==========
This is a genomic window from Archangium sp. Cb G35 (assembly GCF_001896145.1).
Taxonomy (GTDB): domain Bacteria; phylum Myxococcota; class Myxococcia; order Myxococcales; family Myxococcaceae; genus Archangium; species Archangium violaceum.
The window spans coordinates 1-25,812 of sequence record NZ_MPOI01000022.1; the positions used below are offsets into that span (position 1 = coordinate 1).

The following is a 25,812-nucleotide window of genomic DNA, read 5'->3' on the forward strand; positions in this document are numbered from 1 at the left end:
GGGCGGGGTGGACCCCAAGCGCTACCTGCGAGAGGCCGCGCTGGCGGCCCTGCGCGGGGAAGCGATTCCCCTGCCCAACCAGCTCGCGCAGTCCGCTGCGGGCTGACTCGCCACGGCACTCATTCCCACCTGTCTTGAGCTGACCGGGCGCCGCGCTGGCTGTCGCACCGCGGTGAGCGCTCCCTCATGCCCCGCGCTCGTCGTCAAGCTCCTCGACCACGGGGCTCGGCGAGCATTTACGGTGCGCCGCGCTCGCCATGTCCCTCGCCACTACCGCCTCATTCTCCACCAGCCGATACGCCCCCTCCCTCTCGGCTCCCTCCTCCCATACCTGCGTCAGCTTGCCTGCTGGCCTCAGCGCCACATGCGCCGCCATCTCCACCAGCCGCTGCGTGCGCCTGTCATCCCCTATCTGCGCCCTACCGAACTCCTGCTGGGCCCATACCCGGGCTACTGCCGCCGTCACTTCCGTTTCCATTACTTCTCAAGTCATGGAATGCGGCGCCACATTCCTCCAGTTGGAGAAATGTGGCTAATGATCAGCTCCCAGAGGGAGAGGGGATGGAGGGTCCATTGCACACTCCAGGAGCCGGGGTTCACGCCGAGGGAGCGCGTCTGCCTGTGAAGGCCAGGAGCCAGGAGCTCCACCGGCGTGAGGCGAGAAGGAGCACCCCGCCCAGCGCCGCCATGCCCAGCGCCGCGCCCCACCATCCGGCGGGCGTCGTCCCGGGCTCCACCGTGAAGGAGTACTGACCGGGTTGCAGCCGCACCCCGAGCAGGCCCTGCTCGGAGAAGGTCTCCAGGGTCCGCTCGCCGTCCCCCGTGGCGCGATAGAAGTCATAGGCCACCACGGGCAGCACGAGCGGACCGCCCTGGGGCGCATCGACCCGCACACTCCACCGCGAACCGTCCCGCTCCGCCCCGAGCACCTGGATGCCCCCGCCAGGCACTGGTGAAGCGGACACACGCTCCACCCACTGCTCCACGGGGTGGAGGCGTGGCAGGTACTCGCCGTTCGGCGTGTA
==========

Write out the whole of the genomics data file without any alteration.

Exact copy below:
This is a genomic window from Archangium sp. Cb G35 (assembly GCF_001896145.1).
Taxonomy (GTDB): domain Bacteria; phylum Myxococcota; class Myxococcia; order Myxococcales; family Myxococcaceae; genus Archangium; species Archangium violaceum.
The window spans coordinates 1-25,812 of sequence record NZ_MPOI01000022.1; the positions used below are offsets into that span (position 1 = coordinate 1).

The following is a 25,812-nucleotide window of genomic DNA, read 5'->3' on the forward strand; positions in this document are numbered from 1 at the left end:
GGGCGGGGTGGACCCCAAGCGCTACCTGCGAGAGGCCGCGCTGGCGGCCCTGCGCGGGGAAGCGATTCCCCTGCCCAACCAGCTCGCGCAGTCCGCTGCGGGCTGACTCGCCACGGCACTCATTCCCACCTGTCTTGAGCTGACCGGGCGCCGCGCTGGCTGTCGCACCGCGGTGAGCGCTCCCTCATGCCCCGCGCTCGTCGTCAAGCTCCTCGACCACGGGGCTCGGCGAGCATTTACGGTGCGCCGCGCTCGCCATGTCCCTCGCCACTACCGCCTCATTCTCCACCAGCCGATACGCCCCCTCCCTCTCGGCTCCCTCCTCCCATACCTGCGTCAGCTTGCCTGCTGGCCTCAGCGCCACATGCGCCGCCATCTCCACCAGCCGCTGCGTGCGCCTGTCATCCCCTATCTGCGCCCTACCGAACTCCTGCTGGGCCCATACCCGGGCTACTGCCGCCGTCACTTCCGTTTCCATTACTTCTCAAGTCATGGAATGCGGCGCCACATTCCTCCAGTTGGAGAAATGTGGCTAATGATCAGCTCCCAGAGGGAGAGGGGATGGAGGGTCCATTGCACACTCCAGGAGCCGGGGTTCACGCCGAGGGAGCGCGTCTGCCTGTGAAGGCCAGGAGCCAGGAGCTCCACCGGCGTGAGGCGAGAAGGAGCACCCCGCCCAGCGCCGCCATGCCCAGCGCCGCGCCCCACCATCCGGCGGGCGTCGTCCCGGGCTCCACCGTGAAGGAGTACTGACCGGGTTGCAGCCGCACCCCGAGCAGGCCCTGCTCGGAGAAGGTCTCCAGGGTCCGCTCGCCGTCCCCCGTGGCGCGATAGAAGTCATAGGCCACCACGGGCAGCACGAGCGGACCGCCCTGGGGCGCATCGACCCGCACACTCCACCGCGAACCGTCCCGCTCCGCCCCGAGCACCTGGATGCCCCCGCCAGGCACTGGTGAAGCGGACACACGCTCCACCCACTGCTCCACGGGGTGGAGGCGTGGCAGGTACTCGCCGTTCGGCGTGTA